You can buy plain spray bottles, or save old store-bought spray bottles to wash out and reuse for homemade cleaners. Be sure to label everything and store cleaners out of the reach of children and pets.

Undiluted white vinegar, by the way, works wonders by itself. It’s very good for cleaning hard water deposits or soap scum. You can use 1/2 to a full cup of vinegar in the rinse cycle to soften laundry instead of store-bought fabric softener. (It won’t leave any vinegar smell on your laundry!) You can also use straight vinegar to remove mold and mildew. (Lemon juice works well for this, too.)

Vinegar is also a great stain remover on many surfaces! (Tip: Run 1/4 cup vinegar in with a pot of water through your coffeemaker to remove stains on the carafe.) The wonders of white vinegar go on and on. Buy it in the bulk size.

This first recipe is very basic and is what I call “Kitchen Cleaner” because it’s great for cleaning countertops, appliances, backsplashes, etc. It’s also great in the bathroom. (It also works on many carpet and other stains.)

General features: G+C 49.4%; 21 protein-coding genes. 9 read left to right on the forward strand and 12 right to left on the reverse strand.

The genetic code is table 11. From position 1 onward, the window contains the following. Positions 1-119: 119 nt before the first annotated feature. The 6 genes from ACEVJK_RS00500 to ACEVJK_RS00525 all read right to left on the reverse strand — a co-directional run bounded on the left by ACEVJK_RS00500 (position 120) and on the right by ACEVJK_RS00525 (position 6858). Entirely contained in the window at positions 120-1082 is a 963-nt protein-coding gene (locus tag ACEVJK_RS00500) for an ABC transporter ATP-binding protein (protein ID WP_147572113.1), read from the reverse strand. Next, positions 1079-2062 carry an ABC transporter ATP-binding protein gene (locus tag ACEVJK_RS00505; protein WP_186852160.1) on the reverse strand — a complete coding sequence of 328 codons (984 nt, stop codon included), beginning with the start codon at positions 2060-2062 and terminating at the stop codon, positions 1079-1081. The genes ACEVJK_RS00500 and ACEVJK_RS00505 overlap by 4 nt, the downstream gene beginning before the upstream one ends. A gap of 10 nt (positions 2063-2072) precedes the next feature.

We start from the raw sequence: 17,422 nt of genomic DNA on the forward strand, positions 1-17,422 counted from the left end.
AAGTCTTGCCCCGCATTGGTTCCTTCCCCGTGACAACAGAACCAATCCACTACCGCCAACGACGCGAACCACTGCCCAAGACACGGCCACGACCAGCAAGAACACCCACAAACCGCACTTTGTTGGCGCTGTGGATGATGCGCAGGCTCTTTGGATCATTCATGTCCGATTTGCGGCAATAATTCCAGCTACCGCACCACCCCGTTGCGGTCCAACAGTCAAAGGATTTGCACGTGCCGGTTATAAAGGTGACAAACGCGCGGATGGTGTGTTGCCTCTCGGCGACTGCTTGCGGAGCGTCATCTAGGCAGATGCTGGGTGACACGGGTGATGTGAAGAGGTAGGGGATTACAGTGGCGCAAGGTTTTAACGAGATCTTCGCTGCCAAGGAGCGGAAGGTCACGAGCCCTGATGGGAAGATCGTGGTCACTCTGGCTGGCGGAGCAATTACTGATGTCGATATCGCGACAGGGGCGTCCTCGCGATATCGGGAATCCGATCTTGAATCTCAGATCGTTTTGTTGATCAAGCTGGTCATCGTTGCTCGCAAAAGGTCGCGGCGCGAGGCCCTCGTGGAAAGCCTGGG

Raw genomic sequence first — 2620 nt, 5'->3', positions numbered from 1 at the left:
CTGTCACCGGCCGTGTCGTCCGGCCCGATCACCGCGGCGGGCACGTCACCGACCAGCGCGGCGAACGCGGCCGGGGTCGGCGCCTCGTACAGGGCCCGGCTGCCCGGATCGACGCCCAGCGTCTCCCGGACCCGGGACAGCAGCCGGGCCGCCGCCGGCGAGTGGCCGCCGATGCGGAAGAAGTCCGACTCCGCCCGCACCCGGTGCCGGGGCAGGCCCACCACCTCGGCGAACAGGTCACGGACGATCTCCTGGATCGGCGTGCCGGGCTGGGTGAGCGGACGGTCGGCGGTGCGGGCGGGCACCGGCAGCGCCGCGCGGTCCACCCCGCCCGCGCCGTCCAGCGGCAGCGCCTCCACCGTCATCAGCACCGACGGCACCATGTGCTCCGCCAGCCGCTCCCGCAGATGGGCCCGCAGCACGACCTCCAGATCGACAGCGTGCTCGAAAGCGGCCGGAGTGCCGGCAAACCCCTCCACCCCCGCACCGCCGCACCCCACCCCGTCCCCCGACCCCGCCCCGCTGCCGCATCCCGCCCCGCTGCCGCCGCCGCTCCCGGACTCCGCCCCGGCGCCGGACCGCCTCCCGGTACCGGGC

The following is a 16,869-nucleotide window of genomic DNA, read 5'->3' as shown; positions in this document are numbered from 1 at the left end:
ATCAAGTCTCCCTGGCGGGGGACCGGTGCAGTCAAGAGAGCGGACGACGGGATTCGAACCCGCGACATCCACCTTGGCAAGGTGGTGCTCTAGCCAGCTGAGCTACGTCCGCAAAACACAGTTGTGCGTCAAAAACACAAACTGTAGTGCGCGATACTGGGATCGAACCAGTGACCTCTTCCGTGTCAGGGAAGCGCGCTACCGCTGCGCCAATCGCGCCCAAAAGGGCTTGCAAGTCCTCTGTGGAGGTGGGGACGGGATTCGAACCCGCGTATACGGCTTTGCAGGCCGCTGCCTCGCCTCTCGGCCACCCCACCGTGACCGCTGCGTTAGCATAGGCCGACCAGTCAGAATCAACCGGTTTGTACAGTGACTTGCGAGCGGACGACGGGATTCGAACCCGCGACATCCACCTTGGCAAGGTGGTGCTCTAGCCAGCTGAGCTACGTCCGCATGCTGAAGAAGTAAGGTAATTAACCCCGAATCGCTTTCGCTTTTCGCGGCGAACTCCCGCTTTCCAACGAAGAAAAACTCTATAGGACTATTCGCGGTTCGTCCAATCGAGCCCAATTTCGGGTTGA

Note the PRINT LINK directly below. (This will give you a graphics-free printable page, and will print all the recipes in this post.)


Kitchen Cleaner:

equal parts–
water
white vinegar

Here’s another good cleaner for just about anything–

All-Purpose Cleaner:

per 2 cups water, add–
1 tablespoon ammonia
1-2 tablespoons laundry detergent (liquid, not powdered)

My all-time favorite and most-used cleaner is glass cleaner. I’ve been tempted to put some blue dye in it so that Morgan won’t complain about another homemade something!

Glass Cleaner:

1 cup water
1 cup rubbing alcohol
1 tablespoon white vinegar*

*You can also use ammonia instead of vinegar if you need a stronger glass cleaner.

And this is, hands-down, the best furniture polish you’ll ever use.

Furniture Polish:

Per cup of olive oil, add–
1/2 cup lemon juice

This makes your house smell so good, you’ll want to polish your furniture more often!

For the floors……

Floor Cleaners:

Vinyl flooring–
1 cup white vinegar in a gallon of water